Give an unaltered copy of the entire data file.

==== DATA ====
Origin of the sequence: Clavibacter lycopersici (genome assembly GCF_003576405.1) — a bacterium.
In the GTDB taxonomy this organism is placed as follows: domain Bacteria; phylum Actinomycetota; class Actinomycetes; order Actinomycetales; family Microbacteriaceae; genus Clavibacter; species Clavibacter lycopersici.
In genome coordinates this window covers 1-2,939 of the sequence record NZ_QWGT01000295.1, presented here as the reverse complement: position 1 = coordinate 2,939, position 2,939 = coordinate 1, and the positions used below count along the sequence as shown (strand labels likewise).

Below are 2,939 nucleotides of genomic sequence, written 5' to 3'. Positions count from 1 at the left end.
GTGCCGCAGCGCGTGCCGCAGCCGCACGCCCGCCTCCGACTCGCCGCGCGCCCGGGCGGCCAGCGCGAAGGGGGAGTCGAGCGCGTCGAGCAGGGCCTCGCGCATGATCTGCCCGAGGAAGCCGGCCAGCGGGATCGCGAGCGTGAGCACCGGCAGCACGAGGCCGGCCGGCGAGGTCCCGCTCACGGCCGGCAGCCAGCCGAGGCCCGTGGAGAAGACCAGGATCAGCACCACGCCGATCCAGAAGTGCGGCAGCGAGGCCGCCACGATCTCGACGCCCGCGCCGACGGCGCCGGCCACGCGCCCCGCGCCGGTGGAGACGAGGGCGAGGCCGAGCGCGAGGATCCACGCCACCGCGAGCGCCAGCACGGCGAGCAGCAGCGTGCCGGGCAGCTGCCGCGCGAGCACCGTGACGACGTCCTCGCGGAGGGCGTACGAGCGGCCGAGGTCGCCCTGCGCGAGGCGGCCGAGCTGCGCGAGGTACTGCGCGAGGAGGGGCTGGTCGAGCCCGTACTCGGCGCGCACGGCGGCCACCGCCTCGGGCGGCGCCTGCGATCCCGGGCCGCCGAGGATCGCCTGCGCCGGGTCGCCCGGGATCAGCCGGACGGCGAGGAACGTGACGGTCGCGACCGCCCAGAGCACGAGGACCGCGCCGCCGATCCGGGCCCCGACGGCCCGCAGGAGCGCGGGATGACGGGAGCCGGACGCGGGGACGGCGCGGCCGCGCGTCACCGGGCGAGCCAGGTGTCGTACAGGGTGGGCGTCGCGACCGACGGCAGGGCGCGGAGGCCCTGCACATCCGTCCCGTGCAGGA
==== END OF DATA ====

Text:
Origin of the sequence: Clavibacter lycopersici (genome assembly GCF_003576405.1) — a bacterium.
In the GTDB taxonomy this organism is placed as follows: domain Bacteria; phylum Actinomycetota; class Actinomycetes; order Actinomycetales; family Microbacteriaceae; genus Clavibacter; species Clavibacter lycopersici.
In genome coordinates this window covers 1-2,939 of the sequence record NZ_QWGT01000295.1, presented here as the reverse complement: position 1 = coordinate 2,939, position 2,939 = coordinate 1, and the positions used below count along the sequence as shown (strand labels likewise).

Below are 2,939 nucleotides of genomic sequence, written 5' to 3'. Positions count from 1 at the left end.
GTGCCGCAGCGCGTGCCGCAGCCGCACGCCCGCCTCCGACTCGCCGCGCGCCCGGGCGGCCAGCGCGAAGGGGGAGTCGAGCGCGTCGAGCAGGGCCTCGCGCATGATCTGCCCGAGGAAGCCGGCCAGCGGGATCGCGAGCGTGAGCACCGGCAGCACGAGGCCGGCCGGCGAGGTCCCGCTCACGGCCGGCAGCCAGCCGAGGCCCGTGGAGAAGACCAGGATCAGCACCACGCCGATCCAGAAGTGCGGCAGCGAGGCCGCCACGATCTCGACGCCCGCGCCGACGGCGCCGGCCACGCGCCCCGCGCCGGTGGAGACGAGGGCGAGGCCGAGCGCGAGGATCCACGCCACCGCGAGCGCCAGCACGGCGAGCAGCAGCGTGCCGGGCAGCTGCCGCGCGAGCACCGTGACGACGTCCTCGCGGAGGGCGTACGAGCGGCCGAGGTCGCCCTGCGCGAGGCGGCCGAGCTGCGCGAGGTACTGCGCGAGGAGGGGCTGGTCGAGCCCGTACTCGGCGCGCACGGCGGCCACCGCCTCGGGCGGCGCCTGCGATCCCGGGCCGCCGAGGATCGCCTGCGCCGGGTCGCCCGGGATCAGCCGGACGGCGAGGAACGTGACGGTCGCGACCGCCCAGAGCACGAGGACCGCGCCGCCGATCCGGGCCCCGACGGCCCGCAGGAGCGCGGGATGACGGGAGCCGGACGCGGGGACGGCGCGGCCGCGCGTCACCGGGCGAGCCAGGTGTCGTACAGGGTGGGCGTCGCGACCGACGGCAGGGCGCGGAGGCCCTGCACATCCGTCCCGTGCAGGA